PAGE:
China said it would consider launching an appeal against a World Trade Organisation ruling that the US claimed would help open up Chinese markets for media as well as curbing rampant intellectual piracy.The WTO said that it was impermissible to give one state-owned enterprise the monopoly for importing products such as films and books in China, where the government has long exercised strict censorship over the media.
China's Ministry of Commerce said that the channel for importing foreign publications, films and audio-visual products was "very smooth". Beijing "regretted" the fact that the WTO expert panel had not rejected US demands regarding the import and distribution market of these products in China, it said. Hollywood had hailed the ruling as a success but the US acknowledged that the finding, issued in response to a 2007 complaint by Washington, fell far short of all it had asked for, and that serious obstacles remained to importing and distributing films, books, CDs and DVDs in China.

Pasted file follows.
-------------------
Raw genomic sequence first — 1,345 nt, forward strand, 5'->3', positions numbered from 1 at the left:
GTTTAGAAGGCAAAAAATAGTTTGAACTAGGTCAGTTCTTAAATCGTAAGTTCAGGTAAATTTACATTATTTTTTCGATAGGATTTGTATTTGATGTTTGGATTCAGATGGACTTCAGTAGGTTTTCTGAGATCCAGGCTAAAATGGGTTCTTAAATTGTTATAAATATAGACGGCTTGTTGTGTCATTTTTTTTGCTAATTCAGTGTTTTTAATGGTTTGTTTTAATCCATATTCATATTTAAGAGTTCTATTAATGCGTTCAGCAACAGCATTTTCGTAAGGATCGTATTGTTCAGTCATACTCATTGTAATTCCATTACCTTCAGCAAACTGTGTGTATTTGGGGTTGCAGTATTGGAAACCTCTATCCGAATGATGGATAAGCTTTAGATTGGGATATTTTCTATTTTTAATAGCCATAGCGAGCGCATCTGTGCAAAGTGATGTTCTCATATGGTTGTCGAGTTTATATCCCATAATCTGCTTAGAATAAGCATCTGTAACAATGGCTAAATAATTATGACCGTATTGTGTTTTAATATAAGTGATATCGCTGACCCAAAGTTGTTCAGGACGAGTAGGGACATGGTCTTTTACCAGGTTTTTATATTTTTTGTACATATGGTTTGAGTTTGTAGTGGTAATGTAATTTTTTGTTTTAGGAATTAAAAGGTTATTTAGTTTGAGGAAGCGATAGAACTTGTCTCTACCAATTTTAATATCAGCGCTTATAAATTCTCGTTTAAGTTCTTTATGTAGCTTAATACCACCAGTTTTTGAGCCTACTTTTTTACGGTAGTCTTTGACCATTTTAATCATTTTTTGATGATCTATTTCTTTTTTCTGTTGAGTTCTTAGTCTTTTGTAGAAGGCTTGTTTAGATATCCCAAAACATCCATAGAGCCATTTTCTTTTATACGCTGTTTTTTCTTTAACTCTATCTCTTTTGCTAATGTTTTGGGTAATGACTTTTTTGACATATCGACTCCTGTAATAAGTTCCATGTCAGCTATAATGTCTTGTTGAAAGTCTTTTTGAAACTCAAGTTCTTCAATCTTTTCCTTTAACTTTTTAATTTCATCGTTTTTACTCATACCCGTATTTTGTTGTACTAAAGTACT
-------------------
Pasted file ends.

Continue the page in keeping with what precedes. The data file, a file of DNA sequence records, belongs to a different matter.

Dan Glickman, chairman and chief executive of the Motion Picture Association of America, told the FT he welcomed the prospect of an end to the Chinese government's monopoly over the import of both DVDs and films for show in cinema.
The ruling doesn't affect China's policy of allowing the cinema screening of only 20 films a year â€“ a restriction the movie industry says is deeply unfair given the extent of piracy.